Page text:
True innovators are emerging around the world, and it’s not hard to spot them. It’s like looking several years into the future. Their pioneering work will be studied and imitated. Perhaps they will bring years of UAV-based best practices to America when our markets open up. At the very least, they offer a framework for success that should not go unnoticed.
“Dronevertising” is a concept that has been pioneered by the Moscow-based Hungry Boys agency. Founded in 2012 by industry veteran Vlad Sitnikov, who serves as CEO and creative director, the firm’s goal is to popularize creative promotional concepts for the Russian market. In a relatively short time, the company has attracted clients from both domestic organizations and global brands. They are as adept at print media as they are with social media, digital marketing and video production and especially proficient at combining each within integrated campaigns. Their work has been honored internationally with Golden Hammer, Cristal Festival and Webby awards. Their first UAV-based campaign was developed to support the Wokker (Bokkep) Asian restaurant chain.
“Wokker CEO Aleksey Gisak challenged us with a task to promote his company without using any ordinary advertising instruments,” says Sitnikov. “We realized that it is necessary to talk to customers about the brand exactly when they want to eat. As we are always in search for extraordinary ideas, we have come up with the dronevertising idea almost at once.”
Using DJI Phantom 2 quadcopters featuring sleek printed banners with appeals for office workers to choose Wokker during their lunch break, the flying ads were circulated near key business centers. The Hungry Boys team delivered a first-of-its-kind campaign for Wokker which delivered tangible results: The number of orders at Wokker restaurants close to the business centers rose nearly 40 percent.
While the Aviation Code of the Russian Federation does not define restrictions for “dronevertising” currently, the Hungry Boys team has noticed an increased emphasis from the Federal Air Transport Agency to see that companies actively obtain certification for the use of rotor drones in the country’s airspace.
While the addition of flying promotions is just another tool for advertising agencies, and one that may not be repeated until Russian regulators create additional regulations for small UAVs, Sitnikov has expanded the company’s offerings by launching a new drone-based outfit. The Birdzzz Agency already has three dedicated employees and is working with organizations in other countries to expand the market for aerial brand experiences.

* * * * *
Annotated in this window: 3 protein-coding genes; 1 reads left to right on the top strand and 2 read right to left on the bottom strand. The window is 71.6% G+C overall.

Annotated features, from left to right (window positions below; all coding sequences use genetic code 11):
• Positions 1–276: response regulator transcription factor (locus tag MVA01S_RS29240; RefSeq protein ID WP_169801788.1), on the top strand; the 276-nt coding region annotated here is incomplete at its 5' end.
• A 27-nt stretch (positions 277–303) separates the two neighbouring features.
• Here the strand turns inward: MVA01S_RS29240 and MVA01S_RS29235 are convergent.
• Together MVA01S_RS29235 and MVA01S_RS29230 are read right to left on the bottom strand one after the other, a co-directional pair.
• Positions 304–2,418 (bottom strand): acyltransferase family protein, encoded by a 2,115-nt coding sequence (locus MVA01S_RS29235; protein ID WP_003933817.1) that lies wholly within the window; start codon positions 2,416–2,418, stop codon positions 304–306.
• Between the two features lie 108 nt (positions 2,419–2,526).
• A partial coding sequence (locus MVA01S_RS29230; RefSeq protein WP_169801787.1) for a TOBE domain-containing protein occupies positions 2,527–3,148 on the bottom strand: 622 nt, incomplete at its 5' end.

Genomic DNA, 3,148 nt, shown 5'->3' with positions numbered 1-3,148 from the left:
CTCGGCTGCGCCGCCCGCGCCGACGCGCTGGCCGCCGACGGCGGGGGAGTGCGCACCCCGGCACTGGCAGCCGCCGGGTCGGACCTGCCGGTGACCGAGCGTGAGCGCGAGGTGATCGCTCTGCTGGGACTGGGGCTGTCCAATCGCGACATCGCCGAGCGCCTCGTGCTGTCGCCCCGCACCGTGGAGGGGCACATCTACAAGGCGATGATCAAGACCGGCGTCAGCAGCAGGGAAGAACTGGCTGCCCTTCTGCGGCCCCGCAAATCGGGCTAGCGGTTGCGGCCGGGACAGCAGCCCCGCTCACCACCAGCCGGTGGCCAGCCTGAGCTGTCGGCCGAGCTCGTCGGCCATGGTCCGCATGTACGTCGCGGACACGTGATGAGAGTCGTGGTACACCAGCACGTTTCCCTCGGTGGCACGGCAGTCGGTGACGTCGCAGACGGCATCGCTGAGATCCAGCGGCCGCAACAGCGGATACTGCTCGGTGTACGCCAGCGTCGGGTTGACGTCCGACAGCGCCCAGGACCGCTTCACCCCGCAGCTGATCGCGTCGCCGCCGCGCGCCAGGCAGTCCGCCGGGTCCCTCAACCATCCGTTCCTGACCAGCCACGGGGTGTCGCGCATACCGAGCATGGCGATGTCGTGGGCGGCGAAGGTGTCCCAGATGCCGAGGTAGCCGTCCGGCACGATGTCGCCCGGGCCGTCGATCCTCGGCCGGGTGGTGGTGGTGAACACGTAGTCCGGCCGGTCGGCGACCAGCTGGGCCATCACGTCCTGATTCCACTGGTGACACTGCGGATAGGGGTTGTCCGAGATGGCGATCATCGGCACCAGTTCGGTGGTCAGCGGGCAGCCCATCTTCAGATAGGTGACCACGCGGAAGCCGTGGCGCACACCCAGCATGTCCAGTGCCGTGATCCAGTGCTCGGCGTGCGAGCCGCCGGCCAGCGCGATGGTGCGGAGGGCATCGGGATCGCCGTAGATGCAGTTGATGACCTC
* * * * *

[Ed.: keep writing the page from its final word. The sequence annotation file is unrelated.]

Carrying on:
Christopher Kippenberger started out as an industrial design student in San Francisco and transitioned to cutting-edge film post-production work in Los Angeles and then to music video production in Europe. At every stop he developed a reputation for ultra-creative work that was seen as a departure from what much larger studios and agencies would offer. It’s no surprise that he found himself at the intersection of digital content and the nascent field of UAV videography several years ago. His Berlin-based Studio Kippenberger is seen as a preeminent producer of automobile-based content for some of the most notable brands and media outlets serving the industry.
His recent work is reminiscent of the action sports videos that have helped define the cultures connected to surfing, skateboarding, snowboarding — but he does it with objects — offering a completely new look that makes the viewer forget the static shots of high-tech auto finery that are almost cliché in today’s television commercials or motorsports coverage. His look certainly owes some of its magic to the aerial shots that offer perspectives that haven’t been used time and time again. And that sometimes includes a dose of indoor UAV-based video work, as he recently composed in a Porsche Museum video for German auto magazine Ramp.
“As one of the early pioneers of the UAV industry it was really a lot like the wild west there,” he says, with few places to obtain information other than the RC community, “which as we all know is more happy with things being broken (so they can be repaired) than producing films.”
“First and foremost we are film makers so the drone was/is just a tool, sort of like a flying camera.”